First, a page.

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Tuesday was no less exciting than Monday! Here are some highlights: I thoroughly enjoyed a session called “Overcoming a Major Physiological Barrier: Adaptation from Saline to Freshwater Habitats” which highlighted the need for several species to shift how they regulate ion balance when they migrate between fresh water (ion absorption from the water) and salt…

I am really excited about the comparative physiology conference that starts this weekend in San Diego! Here is a press release about the meeting (author Stacy Brooks from the American Physiological Society): Bethesda, Md. (September 25, 2014) — More than 400 comparative and evolutionary physiologists will gather to present new research and discoveries in animal physiology at…

City life makes bigger spiders

A new study from researchers at the University of Sydney shows that golden orb-weaving spiders (Nephila plumipes) that live in the city are larger and produce more offspring as compared to country living. When they say the spiders are big, they mean really big. The females can reach up to 20-25mm (males are only ~5mm).…

Brandy Velten (doctoral student) and Dr. Kenneth Welch (Comparative Physiologist) from the University of Toronto wanted to know whether birds with very different speeds at which they flaps their wings (i.e. wingbeat frequencies) had correspondingly varying types of myosin proteins in their muscles. Their findings were published in the American Journal of Physiology last month.…

Here is a neat video that I watched at the David Bruce Undergraduate Poster session at the Experimental Biology conference last week. It describes the amazing physiology of the avian lung and was created by an undergraduate student researcher, Peter Luu for the Physiology Video Contest sponsored by the American Physiological Society. This video won…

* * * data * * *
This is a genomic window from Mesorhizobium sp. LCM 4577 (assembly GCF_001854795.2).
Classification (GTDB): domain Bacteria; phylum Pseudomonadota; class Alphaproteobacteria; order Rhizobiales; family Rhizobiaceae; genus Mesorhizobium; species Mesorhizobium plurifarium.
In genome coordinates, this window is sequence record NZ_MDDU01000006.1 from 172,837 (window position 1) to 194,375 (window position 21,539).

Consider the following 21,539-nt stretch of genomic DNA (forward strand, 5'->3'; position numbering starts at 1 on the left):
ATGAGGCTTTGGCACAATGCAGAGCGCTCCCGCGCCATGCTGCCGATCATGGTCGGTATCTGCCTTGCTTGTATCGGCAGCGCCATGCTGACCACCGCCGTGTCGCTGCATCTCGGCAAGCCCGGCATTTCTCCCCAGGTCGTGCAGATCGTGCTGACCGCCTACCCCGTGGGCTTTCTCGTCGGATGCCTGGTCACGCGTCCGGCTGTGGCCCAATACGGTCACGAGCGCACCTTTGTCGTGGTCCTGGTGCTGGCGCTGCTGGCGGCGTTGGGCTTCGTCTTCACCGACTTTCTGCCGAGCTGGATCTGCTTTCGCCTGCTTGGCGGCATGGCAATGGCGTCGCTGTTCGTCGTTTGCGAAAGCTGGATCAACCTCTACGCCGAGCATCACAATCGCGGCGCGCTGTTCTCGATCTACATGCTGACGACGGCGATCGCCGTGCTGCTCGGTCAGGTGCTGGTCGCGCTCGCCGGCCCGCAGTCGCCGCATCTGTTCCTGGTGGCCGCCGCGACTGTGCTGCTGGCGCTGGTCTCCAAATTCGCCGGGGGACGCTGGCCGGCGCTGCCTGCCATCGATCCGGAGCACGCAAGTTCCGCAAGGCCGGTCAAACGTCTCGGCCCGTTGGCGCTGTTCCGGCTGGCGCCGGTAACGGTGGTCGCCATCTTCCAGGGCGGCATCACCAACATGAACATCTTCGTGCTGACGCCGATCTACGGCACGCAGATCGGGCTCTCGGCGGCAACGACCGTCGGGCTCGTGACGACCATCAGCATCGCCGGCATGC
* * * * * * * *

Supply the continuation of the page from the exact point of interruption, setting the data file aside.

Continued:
Pigeons on the menu for some catfish

I came across this interesting video today from Animal Wire that shows a population of catfish caught hunting pigeons on land: Who knew that catfish had more in common with cats than just their whiskers.

New research provides more evidence of how birds conserve energy by flying in a “V” formation:

Just in time for Halloween: Besides being an excellent way to avoid predators, roosting or hanging upside down is optimal for taking off into flight. Bats are not able to launch into flight from an upright position because their wings do not generate sufficient lift while at a dead stop. Additionally, their hindlegs are rather…

An article came out today in Wunderground.com about an iconic bird (in both good and bad ways) in South Africa, the Hadeda Ibis (Bostrychia hagedash). There are stores named after the birds, songs dedicated to them and even a documentary called “Hadeda Sunrise” that you can watch here:

Shy birds build “better” bonds

A new study published in Ecology Letters suggests that shy male great tits build stronger bonds with birds in their own flock.  This population of birds has been studied in Wytham Woods, near Oxford, UK since 1947. In case you are wondering, the team determined “shyness” and “boldness” by capturing birds and placing them in a…